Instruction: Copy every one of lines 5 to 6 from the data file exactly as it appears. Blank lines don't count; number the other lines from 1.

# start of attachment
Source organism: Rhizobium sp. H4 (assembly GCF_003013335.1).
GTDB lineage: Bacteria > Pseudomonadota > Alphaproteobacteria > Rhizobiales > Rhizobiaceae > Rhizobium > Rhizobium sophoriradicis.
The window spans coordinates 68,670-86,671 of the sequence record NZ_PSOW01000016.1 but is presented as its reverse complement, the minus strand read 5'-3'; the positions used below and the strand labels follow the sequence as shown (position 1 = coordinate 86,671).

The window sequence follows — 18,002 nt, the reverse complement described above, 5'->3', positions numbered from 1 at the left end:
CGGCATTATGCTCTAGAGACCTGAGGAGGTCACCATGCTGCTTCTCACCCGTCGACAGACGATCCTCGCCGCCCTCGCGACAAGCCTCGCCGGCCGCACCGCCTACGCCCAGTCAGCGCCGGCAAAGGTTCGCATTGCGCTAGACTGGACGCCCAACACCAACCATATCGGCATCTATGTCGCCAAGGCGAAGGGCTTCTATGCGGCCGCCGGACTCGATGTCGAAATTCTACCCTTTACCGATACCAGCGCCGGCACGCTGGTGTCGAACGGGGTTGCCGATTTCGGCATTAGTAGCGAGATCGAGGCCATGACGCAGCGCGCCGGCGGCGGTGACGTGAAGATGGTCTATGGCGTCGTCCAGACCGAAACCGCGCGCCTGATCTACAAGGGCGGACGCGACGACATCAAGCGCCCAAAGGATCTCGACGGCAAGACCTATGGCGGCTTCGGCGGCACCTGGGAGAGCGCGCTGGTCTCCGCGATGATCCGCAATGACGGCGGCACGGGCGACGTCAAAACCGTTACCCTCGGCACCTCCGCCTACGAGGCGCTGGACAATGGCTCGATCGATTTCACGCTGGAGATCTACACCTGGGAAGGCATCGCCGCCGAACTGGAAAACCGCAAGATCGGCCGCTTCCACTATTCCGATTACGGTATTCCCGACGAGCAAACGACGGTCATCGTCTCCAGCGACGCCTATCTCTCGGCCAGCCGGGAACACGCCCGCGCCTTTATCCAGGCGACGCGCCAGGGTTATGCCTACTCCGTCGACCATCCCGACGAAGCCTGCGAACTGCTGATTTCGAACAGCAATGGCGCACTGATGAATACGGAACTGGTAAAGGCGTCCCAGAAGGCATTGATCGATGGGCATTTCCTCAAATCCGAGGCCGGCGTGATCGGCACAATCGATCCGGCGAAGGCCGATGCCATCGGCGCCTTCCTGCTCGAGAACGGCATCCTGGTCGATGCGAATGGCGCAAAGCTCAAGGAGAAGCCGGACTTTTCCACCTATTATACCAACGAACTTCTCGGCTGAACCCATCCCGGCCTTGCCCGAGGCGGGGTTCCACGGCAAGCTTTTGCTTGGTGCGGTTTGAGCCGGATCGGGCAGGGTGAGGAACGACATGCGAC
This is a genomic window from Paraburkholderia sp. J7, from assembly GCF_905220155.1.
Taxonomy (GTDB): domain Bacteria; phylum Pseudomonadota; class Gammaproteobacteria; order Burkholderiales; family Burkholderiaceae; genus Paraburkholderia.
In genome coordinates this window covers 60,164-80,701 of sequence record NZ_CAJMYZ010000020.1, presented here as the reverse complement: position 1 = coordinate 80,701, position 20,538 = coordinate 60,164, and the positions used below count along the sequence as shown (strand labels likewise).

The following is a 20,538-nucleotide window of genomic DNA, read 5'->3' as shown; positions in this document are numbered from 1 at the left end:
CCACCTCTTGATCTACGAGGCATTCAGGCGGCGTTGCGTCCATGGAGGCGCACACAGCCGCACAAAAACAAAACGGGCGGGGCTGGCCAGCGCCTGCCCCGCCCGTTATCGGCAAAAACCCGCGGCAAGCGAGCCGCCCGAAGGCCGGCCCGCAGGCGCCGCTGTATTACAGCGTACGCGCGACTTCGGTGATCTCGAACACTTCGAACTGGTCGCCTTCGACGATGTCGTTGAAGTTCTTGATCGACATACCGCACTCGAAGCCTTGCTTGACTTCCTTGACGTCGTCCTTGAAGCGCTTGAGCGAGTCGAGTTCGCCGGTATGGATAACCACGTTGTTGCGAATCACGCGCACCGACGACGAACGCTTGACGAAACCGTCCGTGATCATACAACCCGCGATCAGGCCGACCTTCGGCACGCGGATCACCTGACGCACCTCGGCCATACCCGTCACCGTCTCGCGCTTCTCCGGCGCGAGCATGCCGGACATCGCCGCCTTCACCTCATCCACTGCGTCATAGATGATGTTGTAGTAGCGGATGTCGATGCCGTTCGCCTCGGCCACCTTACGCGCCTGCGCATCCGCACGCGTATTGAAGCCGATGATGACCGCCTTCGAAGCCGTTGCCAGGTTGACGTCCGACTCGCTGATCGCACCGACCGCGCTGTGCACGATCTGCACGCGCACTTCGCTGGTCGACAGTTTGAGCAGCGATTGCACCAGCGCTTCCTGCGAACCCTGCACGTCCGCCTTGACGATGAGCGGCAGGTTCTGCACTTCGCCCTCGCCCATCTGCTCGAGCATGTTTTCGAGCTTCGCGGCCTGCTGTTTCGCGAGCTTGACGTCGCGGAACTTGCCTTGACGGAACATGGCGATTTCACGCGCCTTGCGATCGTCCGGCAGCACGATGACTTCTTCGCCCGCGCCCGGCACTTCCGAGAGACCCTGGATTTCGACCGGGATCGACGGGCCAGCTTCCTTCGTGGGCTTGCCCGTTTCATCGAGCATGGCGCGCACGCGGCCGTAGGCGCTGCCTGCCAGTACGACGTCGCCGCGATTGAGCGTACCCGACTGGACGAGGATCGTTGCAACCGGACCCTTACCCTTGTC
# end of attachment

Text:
CGGCATTATGCTCTAGAGACCTGAGGAGGTCACCATGCTGCTTCTCACCCGTCGACAGACGATCCTCGCCGCCCTCGCGACAAGCCTCGCCGGCCGCACCGCCTACGCCCAGTCAGCGCCGGCAAAGGTTCGCATTGCGCTAGACTGGACGCCCAACACCAACCATATCGGCATCTATGTCGCCAAGGCGAAGGGCTTCTATGCGGCCGCCGGACTCGATGTCGAAATTCTACCCTTTACCGATACCAGCGCCGGCACGCTGGTGTCGAACGGGGTTGCCGATTTCGGCATTAGTAGCGAGATCGAGGCCATGACGCAGCGCGCCGGCGGCGGTGACGTGAAGATGGTCTATGGCGTCGTCCAGACCGAAACCGCGCGCCTGATCTACAAGGGCGGACGCGACGACATCAAGCGCCCAAAGGATCTCGACGGCAAGACCTATGGCGGCTTCGGCGGCACCTGGGAGAGCGCGCTGGTCTCCGCGATGATCCGCAATGACGGCGGCACGGGCGACGTCAAAACCGTTACCCTCGGCACCTCCGCCTACGAGGCGCTGGACAATGGCTCGATCGATTTCACGCTGGAGATCTACACCTGGGAAGGCATCGCCGCCGAACTGGAAAACCGCAAGATCGGCCGCTTCCACTATTCCGATTACGGTATTCCCGACGAGCAAACGACGGTCATCGTCTCCAGCGACGCCTATCTCTCGGCCAGCCGGGAACACGCCCGCGCCTTTATCCAGGCGACGCGCCAGGGTTATGCCTACTCCGTCGACCATCCCGACGAAGCCTGCGAACTGCTGATTTCGAACAGCAATGGCGCACTGATGAATACGGAACTGGTAAAGGCGTCCCAGAAGGCATTGATCGATGGGCATTTCCTCAAATCCGAGGCCGGCGTGATCGGCACAATCGATCCGGCGAAGGCCGATGCCATCGGCGCCTTCCTGCTCGAGAACGGCATCCTGGTCGATGCGAATGGCGCAAAGCTCAAGGAGAAGCCGGACTTTTCCACCTATTATACCAACGAACTTCTCGGCTGAACCCATCCCGGCCTTGCCCGAGGCGGGGTTCCACGGCAAGCTTTTGCTTGGTGCGGTTTGAGCCGGATCGGGCAGGGTGAGGAACGACATGCGAC
This is a genomic window from Paraburkholderia sp. J7, from assembly GCF_905220155.1.